val detector = FirebaseVision.getInstance().visionCloudLabelDetector

        //Use the detector to detect the labels inside the image
        detector.detectInImage(image)
                .addOnSuccessListener {
                    // Task completed successfully
                    progressBar.visibility = View.GONE
                    itemAdapter.setList(it)
                    sheetBehavior.setState(BottomSheetBehavior.STATE_EXPANDED)
                }
                .addOnFailureListener {
                    // Task failed with an exception
                    progressBar.visibility = View.GONE
                    Toast.makeText(baseContext, "Sorry, something went wrong!", Toast.LENGTH_SHORT).show()
                }
    }

Next, change the onClick method call on line number 69 inside ImageLabelActivity to :

ImageLabelActivity.kt

override fun onClick(v: View?) {
        progressBar.visibility = View.VISIBLE
        cameraView.captureImage { cameraKitImage ->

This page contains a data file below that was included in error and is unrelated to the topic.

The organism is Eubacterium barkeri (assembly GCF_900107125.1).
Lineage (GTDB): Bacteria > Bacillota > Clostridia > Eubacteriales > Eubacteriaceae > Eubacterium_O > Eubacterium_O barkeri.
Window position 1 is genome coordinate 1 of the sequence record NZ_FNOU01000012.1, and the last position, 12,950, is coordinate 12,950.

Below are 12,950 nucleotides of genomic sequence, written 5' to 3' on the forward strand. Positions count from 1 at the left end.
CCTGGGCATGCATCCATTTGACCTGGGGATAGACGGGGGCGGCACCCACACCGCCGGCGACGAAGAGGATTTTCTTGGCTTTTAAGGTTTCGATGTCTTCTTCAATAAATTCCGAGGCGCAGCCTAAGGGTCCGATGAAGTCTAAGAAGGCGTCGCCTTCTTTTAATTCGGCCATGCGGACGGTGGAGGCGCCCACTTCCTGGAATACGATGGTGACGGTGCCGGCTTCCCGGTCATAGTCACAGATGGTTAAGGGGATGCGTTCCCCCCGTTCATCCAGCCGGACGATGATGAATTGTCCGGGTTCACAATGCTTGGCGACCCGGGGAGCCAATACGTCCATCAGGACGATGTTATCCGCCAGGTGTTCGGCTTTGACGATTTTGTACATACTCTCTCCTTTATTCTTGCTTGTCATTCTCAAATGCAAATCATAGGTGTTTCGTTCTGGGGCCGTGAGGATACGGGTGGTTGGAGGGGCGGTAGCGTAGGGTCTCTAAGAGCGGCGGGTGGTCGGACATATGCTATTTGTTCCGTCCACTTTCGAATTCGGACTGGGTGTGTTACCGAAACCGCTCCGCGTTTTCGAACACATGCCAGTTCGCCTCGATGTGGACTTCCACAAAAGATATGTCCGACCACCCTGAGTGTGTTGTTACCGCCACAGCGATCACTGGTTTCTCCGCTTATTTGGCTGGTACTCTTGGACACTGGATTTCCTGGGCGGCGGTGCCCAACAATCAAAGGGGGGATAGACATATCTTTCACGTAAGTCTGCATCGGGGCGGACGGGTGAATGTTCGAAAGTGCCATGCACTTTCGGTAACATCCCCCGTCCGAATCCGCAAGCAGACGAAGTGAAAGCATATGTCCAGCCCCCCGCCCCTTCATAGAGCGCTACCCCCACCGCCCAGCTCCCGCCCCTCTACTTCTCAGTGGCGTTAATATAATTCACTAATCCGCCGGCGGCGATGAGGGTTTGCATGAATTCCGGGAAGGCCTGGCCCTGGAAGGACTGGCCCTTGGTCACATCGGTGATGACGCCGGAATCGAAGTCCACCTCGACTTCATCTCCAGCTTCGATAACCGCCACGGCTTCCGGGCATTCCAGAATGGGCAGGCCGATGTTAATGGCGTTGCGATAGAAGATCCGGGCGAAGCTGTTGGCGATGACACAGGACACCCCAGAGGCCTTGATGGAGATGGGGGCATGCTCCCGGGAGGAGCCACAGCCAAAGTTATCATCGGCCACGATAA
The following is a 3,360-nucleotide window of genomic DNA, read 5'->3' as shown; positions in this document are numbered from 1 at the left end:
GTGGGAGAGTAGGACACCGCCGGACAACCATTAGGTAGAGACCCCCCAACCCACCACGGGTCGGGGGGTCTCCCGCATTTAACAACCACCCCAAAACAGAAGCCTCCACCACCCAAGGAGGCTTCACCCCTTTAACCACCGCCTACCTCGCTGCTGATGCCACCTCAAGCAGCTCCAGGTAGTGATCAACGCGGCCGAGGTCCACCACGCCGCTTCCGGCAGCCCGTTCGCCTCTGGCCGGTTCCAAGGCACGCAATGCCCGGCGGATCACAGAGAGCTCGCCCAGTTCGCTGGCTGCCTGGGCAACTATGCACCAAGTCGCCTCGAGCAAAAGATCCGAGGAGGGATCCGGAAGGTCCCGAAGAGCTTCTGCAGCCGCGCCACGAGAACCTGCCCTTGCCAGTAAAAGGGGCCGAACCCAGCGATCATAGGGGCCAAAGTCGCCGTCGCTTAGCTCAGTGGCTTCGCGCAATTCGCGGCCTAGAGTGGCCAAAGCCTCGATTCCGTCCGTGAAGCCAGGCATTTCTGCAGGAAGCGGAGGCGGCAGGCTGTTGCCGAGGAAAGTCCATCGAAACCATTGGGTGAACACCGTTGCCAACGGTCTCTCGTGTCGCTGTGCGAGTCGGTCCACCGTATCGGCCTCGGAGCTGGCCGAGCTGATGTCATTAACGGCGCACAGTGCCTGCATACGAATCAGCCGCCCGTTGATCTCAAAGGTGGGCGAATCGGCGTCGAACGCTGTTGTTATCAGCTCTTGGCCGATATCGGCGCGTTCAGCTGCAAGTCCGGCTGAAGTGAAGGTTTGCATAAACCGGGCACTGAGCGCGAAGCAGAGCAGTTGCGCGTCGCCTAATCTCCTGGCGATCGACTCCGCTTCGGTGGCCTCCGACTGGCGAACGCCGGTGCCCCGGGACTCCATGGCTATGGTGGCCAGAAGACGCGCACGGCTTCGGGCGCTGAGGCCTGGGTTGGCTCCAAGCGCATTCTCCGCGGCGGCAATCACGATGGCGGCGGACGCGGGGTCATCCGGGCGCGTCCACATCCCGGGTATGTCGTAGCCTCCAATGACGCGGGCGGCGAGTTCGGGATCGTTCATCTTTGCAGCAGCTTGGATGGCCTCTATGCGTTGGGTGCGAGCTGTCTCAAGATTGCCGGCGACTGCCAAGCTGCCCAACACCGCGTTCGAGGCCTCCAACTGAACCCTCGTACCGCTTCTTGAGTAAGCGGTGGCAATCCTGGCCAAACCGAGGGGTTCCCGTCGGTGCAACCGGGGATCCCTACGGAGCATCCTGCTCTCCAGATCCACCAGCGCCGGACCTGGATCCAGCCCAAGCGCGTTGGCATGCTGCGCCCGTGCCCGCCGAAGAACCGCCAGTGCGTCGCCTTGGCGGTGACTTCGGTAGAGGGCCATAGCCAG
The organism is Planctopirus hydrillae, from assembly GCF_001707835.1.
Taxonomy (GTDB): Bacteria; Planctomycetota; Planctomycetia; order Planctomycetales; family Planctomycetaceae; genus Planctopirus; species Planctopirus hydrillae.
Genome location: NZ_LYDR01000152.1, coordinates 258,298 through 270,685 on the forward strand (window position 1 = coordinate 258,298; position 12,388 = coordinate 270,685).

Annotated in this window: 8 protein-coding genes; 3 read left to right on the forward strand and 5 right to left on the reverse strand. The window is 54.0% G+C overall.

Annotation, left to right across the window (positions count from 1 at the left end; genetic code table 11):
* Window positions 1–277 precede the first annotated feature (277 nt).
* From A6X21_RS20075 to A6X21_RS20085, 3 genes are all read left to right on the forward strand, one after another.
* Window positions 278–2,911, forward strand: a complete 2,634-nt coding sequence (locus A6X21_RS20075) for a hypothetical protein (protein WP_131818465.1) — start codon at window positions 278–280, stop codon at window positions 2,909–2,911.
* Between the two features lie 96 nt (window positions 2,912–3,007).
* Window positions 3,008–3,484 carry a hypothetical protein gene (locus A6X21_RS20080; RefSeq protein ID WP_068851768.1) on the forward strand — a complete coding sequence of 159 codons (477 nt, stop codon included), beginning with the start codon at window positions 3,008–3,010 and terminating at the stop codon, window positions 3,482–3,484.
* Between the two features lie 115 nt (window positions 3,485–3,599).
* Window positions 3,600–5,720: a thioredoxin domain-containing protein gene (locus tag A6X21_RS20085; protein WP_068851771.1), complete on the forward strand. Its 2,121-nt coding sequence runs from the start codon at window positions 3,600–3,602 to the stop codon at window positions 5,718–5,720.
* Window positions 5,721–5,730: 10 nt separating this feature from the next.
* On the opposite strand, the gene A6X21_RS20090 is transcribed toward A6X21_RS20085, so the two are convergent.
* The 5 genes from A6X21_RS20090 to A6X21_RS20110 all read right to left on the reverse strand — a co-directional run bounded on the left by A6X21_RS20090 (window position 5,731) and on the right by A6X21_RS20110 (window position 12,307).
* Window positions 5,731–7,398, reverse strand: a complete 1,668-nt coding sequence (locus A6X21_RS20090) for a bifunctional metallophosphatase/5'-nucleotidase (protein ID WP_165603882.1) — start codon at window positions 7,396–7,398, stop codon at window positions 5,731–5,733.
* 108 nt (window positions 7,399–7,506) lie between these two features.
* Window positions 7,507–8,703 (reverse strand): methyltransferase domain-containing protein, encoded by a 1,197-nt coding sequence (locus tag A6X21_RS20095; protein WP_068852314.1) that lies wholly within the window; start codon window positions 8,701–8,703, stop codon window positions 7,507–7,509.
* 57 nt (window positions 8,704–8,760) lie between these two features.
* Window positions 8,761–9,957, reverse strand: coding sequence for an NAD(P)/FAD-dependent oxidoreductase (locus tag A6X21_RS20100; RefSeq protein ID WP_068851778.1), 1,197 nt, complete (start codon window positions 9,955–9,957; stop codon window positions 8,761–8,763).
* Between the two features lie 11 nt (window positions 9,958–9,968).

// Get the Bitmap from the captured shot
            runCloudImageLabeling(cameraKitImage.bitmap)
            runOnUiThread {
                showPreview()
                imagePreview.setImageBitmap(cameraKitImage.bitmap)
            }
        }
    }

The code above configures the image label detector and then runs it over the image to get a list of FirebaseVisionCloudLabel objects containing the label, entity ID and the confidence score as a response..

Run the app on the emulator

Now click Run () in the Android Studio toolbar. Once the app loads, point your camera to an object and press the FloatingActionButton with the camera icon and wait for the app to process the image.

Once done, your app should now look like image below, showing the name and confidence of the detected objects along with the image you captured.

Notice that now the items displayed in the recyclerview are more accurate and closely resemble the item in the captured image.

Cloud image labeling in ML Kit is ideally suited if:

You have used ML Kit for Firebase to easily add advanced machine learning capabilities to your app.

What we've covered

Next Steps